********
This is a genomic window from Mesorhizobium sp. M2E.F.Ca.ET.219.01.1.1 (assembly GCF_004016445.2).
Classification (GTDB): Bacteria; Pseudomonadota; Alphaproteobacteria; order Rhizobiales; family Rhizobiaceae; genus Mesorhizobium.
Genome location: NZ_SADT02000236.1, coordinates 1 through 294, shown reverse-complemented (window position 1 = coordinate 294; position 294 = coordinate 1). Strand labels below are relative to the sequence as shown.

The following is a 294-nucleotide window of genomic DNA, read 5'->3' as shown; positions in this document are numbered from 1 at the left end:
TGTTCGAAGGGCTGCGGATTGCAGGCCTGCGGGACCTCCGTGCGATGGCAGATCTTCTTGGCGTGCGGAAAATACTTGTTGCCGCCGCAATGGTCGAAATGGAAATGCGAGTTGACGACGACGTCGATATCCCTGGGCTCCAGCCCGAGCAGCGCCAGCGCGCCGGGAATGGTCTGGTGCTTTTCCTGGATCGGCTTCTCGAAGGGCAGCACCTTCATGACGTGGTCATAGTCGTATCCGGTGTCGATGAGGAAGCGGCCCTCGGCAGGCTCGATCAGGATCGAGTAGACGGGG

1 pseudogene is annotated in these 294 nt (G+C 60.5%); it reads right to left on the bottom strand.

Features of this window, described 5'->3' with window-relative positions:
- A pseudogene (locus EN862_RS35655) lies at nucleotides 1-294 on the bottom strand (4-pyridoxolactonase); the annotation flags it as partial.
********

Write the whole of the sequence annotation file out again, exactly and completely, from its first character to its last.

This is a genomic window from Mesorhizobium sp. M2E.F.Ca.ET.219.01.1.1 (assembly GCF_004016445.2).
Classification (GTDB): Bacteria; Pseudomonadota; Alphaproteobacteria; order Rhizobiales; family Rhizobiaceae; genus Mesorhizobium.
Genome location: NZ_SADT02000236.1, coordinates 1 through 294, shown reverse-complemented (window position 1 = coordinate 294; position 294 = coordinate 1). Strand labels below are relative to the sequence as shown.

The following is a 294-nucleotide window of genomic DNA, read 5'->3' as shown; positions in this document are numbered from 1 at the left end:
TGTTCGAAGGGCTGCGGATTGCAGGCCTGCGGGACCTCCGTGCGATGGCAGATCTTCTTGGCGTGCGGAAAATACTTGTTGCCGCCGCAATGGTCGAAATGGAAATGCGAGTTGACGACGACGTCGATATCCCTGGGCTCCAGCCCGAGCAGCGCCAGCGCGCCGGGAATGGTCTGGTGCTTTTCCTGGATCGGCTTCTCGAAGGGCAGCACCTTCATGACGTGGTCATAGTCGTATCCGGTGTCGATGAGGAAGCGGCCCTCGGCAGGCTCGATCAGGATCGAGTAGACGGGG

1 pseudogene is annotated in these 294 nt (G+C 60.5%); it reads right to left on the bottom strand.

Features of this window, described 5'->3' with window-relative positions:
- A pseudogene (locus EN862_RS35655) lies at nucleotides 1-294 on the bottom strand (4-pyridoxolactonase); the annotation flags it as partial.